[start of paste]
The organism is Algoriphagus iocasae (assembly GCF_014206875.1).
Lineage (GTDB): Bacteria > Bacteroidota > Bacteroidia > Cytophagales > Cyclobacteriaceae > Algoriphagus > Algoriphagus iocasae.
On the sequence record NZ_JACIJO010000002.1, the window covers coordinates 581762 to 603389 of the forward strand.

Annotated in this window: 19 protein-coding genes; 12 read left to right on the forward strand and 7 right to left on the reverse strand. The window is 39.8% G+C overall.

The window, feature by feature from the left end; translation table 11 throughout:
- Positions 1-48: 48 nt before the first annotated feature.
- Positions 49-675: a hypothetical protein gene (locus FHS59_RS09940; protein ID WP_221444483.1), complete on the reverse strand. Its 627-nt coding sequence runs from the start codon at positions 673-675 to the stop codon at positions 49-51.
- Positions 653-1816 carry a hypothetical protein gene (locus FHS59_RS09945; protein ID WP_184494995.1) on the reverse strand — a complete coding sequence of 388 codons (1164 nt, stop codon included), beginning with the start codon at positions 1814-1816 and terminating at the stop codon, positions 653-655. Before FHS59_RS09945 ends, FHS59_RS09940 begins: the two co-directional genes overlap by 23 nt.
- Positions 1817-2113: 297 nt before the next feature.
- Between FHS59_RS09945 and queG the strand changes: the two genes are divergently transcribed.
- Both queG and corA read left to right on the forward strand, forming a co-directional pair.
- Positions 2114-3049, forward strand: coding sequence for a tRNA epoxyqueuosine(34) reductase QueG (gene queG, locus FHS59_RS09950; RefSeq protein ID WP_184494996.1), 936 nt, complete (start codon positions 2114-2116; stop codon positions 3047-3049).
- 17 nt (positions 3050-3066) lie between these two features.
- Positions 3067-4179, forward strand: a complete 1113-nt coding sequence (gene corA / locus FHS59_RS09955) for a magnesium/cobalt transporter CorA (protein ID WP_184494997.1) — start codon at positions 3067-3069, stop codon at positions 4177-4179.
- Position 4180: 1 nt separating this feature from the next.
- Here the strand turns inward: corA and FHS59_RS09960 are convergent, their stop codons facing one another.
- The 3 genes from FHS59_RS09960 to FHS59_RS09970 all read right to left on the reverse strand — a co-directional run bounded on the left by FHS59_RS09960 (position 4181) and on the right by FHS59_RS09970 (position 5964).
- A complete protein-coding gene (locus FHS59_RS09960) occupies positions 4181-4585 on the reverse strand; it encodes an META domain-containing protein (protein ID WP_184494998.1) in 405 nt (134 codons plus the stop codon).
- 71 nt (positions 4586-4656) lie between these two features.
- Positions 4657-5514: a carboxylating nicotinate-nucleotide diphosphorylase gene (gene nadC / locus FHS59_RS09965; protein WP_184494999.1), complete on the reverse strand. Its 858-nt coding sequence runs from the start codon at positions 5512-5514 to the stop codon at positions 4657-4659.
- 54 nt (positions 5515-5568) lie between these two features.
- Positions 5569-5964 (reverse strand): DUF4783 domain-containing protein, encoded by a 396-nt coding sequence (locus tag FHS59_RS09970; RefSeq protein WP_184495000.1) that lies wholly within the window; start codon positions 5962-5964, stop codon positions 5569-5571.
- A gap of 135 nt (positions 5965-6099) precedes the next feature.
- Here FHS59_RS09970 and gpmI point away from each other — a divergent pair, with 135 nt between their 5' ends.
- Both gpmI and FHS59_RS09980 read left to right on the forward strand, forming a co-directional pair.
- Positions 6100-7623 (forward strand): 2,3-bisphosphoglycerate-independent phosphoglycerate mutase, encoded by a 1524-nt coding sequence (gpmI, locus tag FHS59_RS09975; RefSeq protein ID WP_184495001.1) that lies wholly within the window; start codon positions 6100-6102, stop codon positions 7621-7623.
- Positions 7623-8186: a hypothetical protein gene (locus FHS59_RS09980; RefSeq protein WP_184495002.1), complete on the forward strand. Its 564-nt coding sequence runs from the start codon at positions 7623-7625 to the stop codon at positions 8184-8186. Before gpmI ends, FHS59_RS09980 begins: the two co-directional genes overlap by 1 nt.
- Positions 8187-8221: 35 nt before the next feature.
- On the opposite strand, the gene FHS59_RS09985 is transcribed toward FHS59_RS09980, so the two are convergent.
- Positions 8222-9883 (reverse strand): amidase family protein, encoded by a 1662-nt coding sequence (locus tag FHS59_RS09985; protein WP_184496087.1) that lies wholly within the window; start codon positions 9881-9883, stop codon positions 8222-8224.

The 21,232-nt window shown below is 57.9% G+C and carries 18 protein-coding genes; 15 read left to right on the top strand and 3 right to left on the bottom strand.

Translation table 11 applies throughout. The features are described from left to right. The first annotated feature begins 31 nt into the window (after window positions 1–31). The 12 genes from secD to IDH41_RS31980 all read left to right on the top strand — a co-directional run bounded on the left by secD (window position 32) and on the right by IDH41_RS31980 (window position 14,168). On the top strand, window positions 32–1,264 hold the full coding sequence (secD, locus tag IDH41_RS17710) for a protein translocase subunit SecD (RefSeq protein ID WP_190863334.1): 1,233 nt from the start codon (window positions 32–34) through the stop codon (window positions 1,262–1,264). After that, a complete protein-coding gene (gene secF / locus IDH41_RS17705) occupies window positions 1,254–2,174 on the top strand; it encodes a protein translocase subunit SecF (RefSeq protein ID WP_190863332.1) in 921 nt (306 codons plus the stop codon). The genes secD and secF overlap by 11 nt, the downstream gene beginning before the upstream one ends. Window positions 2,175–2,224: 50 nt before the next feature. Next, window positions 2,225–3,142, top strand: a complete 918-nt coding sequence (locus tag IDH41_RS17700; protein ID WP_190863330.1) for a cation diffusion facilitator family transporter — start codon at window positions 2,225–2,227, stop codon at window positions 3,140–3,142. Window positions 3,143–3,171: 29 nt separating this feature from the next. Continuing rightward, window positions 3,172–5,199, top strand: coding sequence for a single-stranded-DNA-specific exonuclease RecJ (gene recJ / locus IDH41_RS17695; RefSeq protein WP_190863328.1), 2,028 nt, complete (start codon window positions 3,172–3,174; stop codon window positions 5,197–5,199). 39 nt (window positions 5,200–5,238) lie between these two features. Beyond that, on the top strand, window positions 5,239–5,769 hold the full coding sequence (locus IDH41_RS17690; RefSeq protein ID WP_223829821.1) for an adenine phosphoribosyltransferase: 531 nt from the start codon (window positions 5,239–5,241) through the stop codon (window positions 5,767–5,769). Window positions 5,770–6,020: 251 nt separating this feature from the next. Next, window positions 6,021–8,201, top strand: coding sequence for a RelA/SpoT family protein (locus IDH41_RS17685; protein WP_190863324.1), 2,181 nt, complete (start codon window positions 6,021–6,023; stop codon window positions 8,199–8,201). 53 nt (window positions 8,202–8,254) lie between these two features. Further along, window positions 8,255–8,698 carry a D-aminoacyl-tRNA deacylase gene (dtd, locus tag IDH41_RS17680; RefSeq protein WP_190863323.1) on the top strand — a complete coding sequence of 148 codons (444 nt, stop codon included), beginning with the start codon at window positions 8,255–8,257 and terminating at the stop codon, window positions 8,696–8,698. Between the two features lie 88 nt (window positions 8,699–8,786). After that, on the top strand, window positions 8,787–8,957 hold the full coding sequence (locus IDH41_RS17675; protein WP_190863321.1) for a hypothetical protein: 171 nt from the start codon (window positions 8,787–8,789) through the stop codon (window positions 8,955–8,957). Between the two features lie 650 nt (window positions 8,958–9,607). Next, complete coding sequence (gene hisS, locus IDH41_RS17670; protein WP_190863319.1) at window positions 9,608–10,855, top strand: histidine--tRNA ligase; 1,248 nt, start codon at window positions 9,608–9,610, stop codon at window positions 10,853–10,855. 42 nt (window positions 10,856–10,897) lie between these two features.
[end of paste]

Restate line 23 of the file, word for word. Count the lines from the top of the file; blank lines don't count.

- A gap of 135 nt (positions 5965-6099) precedes the next feature.